Consider this scenario: At least 40 percent of your IT staff has called in sick over the past two weeks. Another 15 percent of the employee body cannot return to work due to caring for other sick family members, closure of schools, or closure of daycare facilities. Outside the work place, key vendors, suppliers, shareholders and investors are feeling the same affect.
The first wave of the avian flu is here, and the government cannot give you a specific timetable when your affected employees can return to work. Is your primary technology department prepared to manage this type of business interruption event?
Avian flu (H5N1)
Flu pandemics are like hurricanes, earthquakes and tornadoes — they will happen. There have been 10 know flu pandemics over the past 300 years. There are several multi-billion dollar questions to be answered. When will the next pandemic occur, and how long will it last? Will it be the avian flu? What magnitude of the population will be affected, and what is the predicted mortality rate?
The last flu pandemic in recent history was the Spanish flu (H1N1) of 1918. Think of the avian flu as the "kissing cousin" to the Spanish flu. A major difference is the lethality of H5N1 — meaning if a human contracts the virus, there is a 55 percent chance of death. The avian flu is caused by the most powerful influenza virus seen in modern human history. The good news to date is the virus has been restricted to birds and has not yet mutated itself for transfer between humans.
So far, those who have contracted the virus and died worked daily in close proximity to infected poultry. However, the avian flu virus is following the same path of mutation as seen in the Spanish flu strain of 1918. It's just a matter of time until the virus either mutates itself enough to support human-to-human transmission, or recombines its DNA with a human flu virus, enabling it to pass easily from person to person. Will the virus be as strong and lethal with a human-to-human transfer as it is within existing birds? No one really knows.
Is your disaster recovery plan ready?
First and foremost, technologists and technology managers must assume that at least 40 percent of their workforce will be unavailable for between six to eight weeks. Couple this with a shortage of vendor resources that are leveraged during hardware (HW) and software (SW) upgrades, system change outs, and infrastructure moves, and you have an operating environment filled with vulnerabilities. To effectively manage system downtime and decrease financial exposure, the primary technology department within the enterprise must have a disaster recovery plan (DRP) that supports ongoing operations during and after an avian flu pandemic. The disaster recovery strategy should plan for a worse-case scenario while preparing with training and exercises that minimize system downtime and ultimately decrease financial loss. Following is a non-inclusive list of action items the primary technology department should prepare for.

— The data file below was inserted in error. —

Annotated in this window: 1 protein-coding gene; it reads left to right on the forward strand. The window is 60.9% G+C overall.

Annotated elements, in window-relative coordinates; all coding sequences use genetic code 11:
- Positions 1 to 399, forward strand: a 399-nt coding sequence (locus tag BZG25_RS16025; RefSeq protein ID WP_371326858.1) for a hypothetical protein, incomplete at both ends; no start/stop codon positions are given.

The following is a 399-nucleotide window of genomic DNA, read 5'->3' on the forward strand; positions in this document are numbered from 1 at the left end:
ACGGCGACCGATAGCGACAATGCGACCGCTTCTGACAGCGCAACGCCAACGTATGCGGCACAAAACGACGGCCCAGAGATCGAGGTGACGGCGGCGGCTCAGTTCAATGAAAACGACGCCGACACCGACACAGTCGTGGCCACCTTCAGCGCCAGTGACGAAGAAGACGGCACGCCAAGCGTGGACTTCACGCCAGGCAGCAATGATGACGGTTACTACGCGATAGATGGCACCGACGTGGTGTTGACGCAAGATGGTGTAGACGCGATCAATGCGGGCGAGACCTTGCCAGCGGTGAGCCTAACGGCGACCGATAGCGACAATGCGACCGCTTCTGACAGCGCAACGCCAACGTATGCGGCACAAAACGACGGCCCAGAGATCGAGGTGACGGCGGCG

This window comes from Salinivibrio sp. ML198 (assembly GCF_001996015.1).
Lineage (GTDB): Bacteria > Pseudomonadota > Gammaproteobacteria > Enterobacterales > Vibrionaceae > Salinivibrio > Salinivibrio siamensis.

Every IT department must take a global view when planning and preparing for a flu outbreak. The mindset that, "It doesn't happen here," no longer applies as with tornado or hurricane-specific geographics. Our global "just-in-time" economy will see a shut down. Consider this, approximately 80 percent of all drugs used in this country — as well as the raw materials — come from offshore. If the rest of the world experiences a pandemic, the U.S. business economy will be brought to its knees. From a macro perspective, according to a Congressional Budget Office report, a widespread outbreak in the United States could kill as many as 2 million people and cost the overall economy $675 billion annually, while trimming economic growth by 5 percent.
Without trains, planes and trucks, the expectation that upgraded or newly purchased HW and/or SW systems will be received on time is wishful thinking. Also, the offshore supply chain that supports the individual HW or SW components for servers, desktop computers, mainframes, switches, routers, printers, etc., will be negatively impacted.
Assuming some key U.S. ports are under quarantine, many businesses technology purchases will be sitting idle at foreign ports awaiting shipment. The "IT economy" runs on a highly vulnerable just-in-time business model across all key verticals. The avian flu virus will not discriminate and will have a definitive negative affect on the technology supply chain as a whole.
Post Hurricane Katrina, the Federal Emergency Management Agency put out a call to anyone who had a refrigerated truck that could be placed in strategic locations to help with storage of as many as 10,000 bodies. A contingent of refrigerated trucks answered the call, and within 72 hours all major food manufacturers throughout the country reported a significant inability to ship their goods. Get prepared, be proactive and invest in a formalized DRP.
James Myers is the president and CEO of Contingency Now Inc., a professional risk-management consulting company in Overland Park, Kan.
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